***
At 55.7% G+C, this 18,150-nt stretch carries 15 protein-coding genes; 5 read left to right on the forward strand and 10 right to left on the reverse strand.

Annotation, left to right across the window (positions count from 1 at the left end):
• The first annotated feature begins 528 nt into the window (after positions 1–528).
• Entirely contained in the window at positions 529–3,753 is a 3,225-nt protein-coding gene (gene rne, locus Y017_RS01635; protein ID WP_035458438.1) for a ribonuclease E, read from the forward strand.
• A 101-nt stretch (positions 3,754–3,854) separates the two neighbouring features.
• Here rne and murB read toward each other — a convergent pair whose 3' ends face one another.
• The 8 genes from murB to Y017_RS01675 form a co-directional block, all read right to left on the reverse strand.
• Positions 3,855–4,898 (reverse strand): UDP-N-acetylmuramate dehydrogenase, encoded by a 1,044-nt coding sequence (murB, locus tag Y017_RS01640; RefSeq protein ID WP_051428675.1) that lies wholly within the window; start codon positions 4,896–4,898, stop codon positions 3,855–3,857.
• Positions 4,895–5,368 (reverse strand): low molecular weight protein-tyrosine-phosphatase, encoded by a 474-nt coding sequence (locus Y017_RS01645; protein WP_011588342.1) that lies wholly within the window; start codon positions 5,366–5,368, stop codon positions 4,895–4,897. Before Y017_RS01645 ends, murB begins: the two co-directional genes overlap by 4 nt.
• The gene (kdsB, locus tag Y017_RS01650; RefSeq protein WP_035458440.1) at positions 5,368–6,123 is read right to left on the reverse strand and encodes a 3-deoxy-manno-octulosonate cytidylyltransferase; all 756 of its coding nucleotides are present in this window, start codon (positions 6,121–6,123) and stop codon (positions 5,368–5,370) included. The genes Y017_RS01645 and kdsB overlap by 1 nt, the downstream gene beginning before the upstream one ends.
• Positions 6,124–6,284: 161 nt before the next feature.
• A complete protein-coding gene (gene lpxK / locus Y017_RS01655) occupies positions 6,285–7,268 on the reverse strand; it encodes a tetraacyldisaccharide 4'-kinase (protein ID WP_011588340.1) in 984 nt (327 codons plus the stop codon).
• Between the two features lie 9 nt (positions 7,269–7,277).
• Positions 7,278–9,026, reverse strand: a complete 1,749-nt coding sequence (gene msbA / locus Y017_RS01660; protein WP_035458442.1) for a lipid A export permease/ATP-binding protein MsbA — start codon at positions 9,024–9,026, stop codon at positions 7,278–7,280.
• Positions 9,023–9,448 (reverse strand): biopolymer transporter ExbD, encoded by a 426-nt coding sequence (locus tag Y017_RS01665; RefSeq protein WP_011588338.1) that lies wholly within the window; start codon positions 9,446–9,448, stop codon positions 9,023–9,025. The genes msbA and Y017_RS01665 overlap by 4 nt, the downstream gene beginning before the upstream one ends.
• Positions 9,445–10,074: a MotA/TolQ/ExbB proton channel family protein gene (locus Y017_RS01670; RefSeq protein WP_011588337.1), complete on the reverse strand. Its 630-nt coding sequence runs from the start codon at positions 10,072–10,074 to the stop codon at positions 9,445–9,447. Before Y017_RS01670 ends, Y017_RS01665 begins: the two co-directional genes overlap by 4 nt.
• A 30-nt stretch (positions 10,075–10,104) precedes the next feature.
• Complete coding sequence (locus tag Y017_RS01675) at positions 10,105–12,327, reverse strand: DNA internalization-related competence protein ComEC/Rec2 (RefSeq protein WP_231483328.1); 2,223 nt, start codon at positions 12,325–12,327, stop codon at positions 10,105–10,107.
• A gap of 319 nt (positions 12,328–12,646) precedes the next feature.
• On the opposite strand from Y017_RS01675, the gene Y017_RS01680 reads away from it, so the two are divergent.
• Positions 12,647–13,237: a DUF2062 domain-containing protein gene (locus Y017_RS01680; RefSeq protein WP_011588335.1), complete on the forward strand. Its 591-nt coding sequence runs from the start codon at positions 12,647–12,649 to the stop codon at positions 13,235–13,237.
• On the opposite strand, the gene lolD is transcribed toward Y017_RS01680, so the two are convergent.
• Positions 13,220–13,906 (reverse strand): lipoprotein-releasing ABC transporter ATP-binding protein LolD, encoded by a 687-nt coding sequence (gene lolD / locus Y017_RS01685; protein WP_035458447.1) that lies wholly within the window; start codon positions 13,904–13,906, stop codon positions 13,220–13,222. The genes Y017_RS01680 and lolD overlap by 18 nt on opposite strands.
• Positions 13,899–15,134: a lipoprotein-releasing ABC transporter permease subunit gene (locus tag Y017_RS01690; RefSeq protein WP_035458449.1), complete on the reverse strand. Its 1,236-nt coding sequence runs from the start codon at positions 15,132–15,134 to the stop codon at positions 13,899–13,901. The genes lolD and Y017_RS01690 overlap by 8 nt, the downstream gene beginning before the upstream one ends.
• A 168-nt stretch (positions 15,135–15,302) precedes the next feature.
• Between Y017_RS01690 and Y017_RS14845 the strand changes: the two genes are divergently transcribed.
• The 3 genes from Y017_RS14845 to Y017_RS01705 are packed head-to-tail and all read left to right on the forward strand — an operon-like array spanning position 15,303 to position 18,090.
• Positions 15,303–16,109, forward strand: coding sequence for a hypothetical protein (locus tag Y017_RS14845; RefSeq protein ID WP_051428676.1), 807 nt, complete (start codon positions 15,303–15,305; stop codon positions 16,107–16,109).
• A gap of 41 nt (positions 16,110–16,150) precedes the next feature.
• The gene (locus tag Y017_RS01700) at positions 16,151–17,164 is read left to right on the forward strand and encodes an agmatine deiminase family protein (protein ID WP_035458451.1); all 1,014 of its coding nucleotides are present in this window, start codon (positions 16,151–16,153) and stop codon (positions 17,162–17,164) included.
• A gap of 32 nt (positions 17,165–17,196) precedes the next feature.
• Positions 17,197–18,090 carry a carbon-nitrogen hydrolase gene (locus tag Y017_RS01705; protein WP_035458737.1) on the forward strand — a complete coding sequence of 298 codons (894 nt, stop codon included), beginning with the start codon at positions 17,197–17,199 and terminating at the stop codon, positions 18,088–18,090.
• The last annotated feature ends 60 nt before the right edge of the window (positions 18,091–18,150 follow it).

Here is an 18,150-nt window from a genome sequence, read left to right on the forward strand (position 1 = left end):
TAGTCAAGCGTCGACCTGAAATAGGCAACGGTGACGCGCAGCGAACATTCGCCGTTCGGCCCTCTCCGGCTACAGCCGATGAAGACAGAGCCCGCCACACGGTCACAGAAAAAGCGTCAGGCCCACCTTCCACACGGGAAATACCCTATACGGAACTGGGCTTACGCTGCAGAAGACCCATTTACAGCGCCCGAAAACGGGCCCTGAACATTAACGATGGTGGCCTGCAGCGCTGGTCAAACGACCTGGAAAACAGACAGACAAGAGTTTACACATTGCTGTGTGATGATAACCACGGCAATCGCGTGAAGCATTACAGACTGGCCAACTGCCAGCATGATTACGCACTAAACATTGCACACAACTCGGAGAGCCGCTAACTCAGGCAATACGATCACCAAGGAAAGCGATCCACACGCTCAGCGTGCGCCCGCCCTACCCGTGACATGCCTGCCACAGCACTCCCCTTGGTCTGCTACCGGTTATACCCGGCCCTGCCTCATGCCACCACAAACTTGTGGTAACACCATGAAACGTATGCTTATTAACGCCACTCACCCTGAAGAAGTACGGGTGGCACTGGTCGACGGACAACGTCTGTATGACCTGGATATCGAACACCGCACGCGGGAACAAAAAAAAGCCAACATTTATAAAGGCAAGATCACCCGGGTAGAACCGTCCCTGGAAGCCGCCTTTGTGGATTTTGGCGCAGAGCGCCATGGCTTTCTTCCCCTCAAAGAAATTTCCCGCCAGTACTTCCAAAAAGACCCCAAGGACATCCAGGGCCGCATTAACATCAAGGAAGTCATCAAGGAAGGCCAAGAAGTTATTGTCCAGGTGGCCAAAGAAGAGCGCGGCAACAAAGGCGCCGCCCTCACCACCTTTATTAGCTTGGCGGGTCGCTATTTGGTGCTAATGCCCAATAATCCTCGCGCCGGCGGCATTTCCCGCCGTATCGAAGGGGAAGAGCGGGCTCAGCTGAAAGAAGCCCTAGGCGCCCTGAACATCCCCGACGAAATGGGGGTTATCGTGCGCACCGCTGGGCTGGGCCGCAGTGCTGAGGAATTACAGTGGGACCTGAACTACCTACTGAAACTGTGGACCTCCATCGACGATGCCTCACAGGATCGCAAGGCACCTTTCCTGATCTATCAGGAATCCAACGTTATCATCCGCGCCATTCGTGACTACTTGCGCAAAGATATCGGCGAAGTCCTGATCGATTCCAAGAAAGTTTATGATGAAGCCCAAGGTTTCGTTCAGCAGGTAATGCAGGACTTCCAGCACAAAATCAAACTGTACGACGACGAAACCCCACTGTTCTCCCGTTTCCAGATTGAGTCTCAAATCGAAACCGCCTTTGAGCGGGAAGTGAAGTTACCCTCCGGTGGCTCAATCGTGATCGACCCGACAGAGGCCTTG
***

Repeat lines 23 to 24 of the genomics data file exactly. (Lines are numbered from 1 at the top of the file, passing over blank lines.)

• Positions 13,220–13,906 (reverse strand): lipoprotein-releasing ABC transporter ATP-binding protein LolD, encoded by a 687-nt coding sequence (gene lolD / locus Y017_RS01685; protein WP_035458447.1) that lies wholly within the window; start codon positions 13,904–13,906, stop codon positions 13,220–13,222. The genes Y017_RS01680 and lolD overlap by 18 nt on opposite strands.
• Positions 13,899–15,134: a lipoprotein-releasing ABC transporter permease subunit gene (locus tag Y017_RS01690; RefSeq protein WP_035458449.1), complete on the reverse strand. Its 1,236-nt coding sequence runs from the start codon at positions 15,132–15,134 to the stop codon at positions 13,899–13,901. The genes lolD and Y017_RS01690 overlap by 8 nt, the downstream gene beginning before the upstream one ends.